The end result of having the appropriate people, processes and tools is a leaner, more efficient workforce rewarded by providing customer value which results in positive impact to other key metrics such as revenue, margin and shareholder value.
Forbes magazine recently published an article titled "What's wrong with Toyota?" where the author describes that critics are wringing their hands that capacity was built too fast to capture the truck market in the US.
The article describes how even Toyota is not immune to the troubles facing the automotive industry and that, in spite of the short term impact this economy is having on Auto/Truck sales, critical questions are being raised. Should Toyota continue its aggressive pursuit of market share in the US truck market, or retrench and go back to basics with smaller cars?
Could Toyota, known for its long sightedness in a near sighted marketplace, have anticipated this recent economic downturn, which put a halt on consumer spending from electronics to automobiles? One could argue that if Toyota, with its Toyota Production System (TPS) which is known as the leanest and best manufacturing system in the world, if they cannot adequately detect and respond to sudden changes in the economic climate, what hope is there for any of us in manufacturing?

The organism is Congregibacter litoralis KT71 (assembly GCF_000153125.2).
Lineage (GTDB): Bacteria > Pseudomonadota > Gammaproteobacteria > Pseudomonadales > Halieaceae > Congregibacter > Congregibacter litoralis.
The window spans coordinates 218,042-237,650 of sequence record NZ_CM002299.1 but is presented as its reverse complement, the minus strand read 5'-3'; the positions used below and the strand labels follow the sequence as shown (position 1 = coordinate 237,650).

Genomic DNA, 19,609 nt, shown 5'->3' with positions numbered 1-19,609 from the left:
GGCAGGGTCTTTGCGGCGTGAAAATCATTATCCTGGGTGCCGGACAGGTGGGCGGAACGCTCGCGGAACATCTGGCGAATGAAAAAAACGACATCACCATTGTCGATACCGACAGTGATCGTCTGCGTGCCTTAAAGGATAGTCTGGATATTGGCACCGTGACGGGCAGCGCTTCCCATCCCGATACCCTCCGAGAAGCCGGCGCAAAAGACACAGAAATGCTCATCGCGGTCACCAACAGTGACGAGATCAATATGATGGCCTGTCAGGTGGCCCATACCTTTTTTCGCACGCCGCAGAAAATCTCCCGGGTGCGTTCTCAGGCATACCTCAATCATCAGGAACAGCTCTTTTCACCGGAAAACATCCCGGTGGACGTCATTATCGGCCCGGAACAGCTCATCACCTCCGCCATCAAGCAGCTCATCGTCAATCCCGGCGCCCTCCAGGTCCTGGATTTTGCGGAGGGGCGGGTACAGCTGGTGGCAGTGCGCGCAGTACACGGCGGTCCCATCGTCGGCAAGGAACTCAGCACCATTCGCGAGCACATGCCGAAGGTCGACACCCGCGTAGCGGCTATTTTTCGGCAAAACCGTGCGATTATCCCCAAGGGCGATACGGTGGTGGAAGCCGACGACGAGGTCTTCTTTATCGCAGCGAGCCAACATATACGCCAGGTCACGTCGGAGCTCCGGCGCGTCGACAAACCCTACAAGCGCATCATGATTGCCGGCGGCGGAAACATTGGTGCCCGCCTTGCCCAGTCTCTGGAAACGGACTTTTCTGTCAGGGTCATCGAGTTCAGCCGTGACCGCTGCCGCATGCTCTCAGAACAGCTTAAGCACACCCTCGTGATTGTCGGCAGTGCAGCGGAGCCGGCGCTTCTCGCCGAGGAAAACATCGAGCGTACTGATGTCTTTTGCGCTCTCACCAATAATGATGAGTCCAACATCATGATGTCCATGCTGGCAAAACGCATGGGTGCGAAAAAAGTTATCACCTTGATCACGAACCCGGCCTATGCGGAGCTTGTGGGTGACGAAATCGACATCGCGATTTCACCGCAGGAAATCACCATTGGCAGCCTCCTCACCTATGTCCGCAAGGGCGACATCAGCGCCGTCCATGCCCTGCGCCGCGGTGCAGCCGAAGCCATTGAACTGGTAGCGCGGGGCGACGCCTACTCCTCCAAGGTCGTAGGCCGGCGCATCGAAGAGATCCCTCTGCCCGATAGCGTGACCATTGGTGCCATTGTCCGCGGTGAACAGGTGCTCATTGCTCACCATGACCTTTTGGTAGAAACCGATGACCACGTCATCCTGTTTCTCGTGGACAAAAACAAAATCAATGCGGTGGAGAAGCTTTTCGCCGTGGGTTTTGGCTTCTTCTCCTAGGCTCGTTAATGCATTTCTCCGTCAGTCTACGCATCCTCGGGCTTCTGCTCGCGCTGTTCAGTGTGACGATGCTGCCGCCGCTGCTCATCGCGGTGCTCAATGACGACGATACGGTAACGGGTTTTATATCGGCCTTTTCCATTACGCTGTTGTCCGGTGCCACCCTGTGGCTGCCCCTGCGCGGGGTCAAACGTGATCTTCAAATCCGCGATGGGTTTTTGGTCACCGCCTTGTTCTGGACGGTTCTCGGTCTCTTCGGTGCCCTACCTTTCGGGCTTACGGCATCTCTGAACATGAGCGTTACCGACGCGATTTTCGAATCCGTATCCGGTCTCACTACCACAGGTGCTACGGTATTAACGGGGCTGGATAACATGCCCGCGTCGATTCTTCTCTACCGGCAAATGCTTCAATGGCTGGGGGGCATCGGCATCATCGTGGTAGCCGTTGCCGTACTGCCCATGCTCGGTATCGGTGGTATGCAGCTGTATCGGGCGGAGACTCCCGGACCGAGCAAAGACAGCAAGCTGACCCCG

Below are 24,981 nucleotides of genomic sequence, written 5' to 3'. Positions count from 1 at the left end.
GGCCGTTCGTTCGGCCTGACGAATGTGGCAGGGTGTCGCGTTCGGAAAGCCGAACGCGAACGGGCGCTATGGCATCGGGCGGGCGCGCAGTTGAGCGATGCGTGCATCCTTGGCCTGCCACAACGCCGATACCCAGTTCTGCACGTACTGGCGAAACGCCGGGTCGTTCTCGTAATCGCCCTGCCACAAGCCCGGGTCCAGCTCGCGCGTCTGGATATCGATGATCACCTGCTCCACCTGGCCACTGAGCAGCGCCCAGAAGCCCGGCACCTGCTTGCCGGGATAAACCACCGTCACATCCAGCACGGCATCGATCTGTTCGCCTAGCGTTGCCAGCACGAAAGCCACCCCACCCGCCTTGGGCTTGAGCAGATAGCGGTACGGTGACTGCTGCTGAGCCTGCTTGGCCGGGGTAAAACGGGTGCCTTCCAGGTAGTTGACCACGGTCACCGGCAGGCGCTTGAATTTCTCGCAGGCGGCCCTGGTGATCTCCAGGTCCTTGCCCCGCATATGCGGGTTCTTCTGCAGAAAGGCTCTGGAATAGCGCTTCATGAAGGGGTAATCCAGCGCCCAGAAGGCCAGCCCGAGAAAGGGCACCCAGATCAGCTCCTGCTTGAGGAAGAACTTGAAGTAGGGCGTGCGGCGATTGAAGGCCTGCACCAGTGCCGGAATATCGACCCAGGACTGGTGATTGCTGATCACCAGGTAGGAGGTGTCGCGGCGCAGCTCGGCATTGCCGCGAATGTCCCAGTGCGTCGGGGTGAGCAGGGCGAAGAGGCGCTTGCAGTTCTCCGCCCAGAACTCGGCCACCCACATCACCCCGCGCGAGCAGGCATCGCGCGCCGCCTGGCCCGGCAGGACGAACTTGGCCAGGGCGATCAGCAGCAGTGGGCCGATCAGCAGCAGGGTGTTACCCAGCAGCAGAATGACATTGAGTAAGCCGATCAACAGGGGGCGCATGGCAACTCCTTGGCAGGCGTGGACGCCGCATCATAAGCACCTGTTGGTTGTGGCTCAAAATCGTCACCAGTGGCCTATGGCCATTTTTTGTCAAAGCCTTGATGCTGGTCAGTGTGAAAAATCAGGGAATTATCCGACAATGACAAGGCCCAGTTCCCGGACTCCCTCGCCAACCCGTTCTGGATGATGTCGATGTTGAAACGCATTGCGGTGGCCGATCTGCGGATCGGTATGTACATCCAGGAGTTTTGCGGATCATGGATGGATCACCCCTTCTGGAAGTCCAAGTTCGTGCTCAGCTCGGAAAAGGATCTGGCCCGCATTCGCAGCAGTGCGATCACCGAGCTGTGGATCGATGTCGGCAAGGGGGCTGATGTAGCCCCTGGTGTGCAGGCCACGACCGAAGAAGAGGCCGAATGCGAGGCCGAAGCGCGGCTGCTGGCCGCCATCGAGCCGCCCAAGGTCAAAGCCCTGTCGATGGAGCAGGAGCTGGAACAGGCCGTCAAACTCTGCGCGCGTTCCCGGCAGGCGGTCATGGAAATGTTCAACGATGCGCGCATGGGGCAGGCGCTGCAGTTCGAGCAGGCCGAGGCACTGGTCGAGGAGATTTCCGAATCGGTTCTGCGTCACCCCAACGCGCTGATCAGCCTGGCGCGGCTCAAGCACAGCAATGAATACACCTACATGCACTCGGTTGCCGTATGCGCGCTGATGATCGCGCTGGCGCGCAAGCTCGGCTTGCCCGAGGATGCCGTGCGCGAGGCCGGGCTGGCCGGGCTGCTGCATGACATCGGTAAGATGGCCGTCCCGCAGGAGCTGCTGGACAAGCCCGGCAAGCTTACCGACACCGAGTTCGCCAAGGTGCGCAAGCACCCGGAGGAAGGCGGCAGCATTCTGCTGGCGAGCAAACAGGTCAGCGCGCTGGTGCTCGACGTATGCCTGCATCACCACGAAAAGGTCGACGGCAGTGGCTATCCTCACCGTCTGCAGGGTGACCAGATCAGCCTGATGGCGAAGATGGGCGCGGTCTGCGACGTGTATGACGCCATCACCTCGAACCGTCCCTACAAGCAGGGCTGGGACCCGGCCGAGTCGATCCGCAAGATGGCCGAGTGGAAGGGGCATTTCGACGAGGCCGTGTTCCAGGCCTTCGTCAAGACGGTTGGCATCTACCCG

There are some clues in the TPS that tell us why Toyota can and will respond to these market changes and will continue to grow and dominate the automotive market. It has to do with the embedded culture of the Toyota Way. The first two principles of the Toyota Way :
One of the key elements of the TPS is Jidoka. Jidoka is the ability for anyone involved in the manufacturing process to see what's going on and if necessary, stop the production line, bringing problems to the surface. Basic empowerment at all levels to ensure that errors that can cause defects (in materials, equipment, process) are monitored and detected right away in order to ensure they get passed on to the next operation.
In order for all employees to see what's going on with the process, it seems like the traditional tools of management need to be shared with a larger audience. What manufacturing process wouldn't benefit from having more eyes on it?
Not even Toyota has a crystal ball and can predict the future. But they do understand that by monitoring the critical process inputs and outputs, performed with the right tools in place, and coupled with the Jidoka mindset, the organization can learn, respond and re-engage.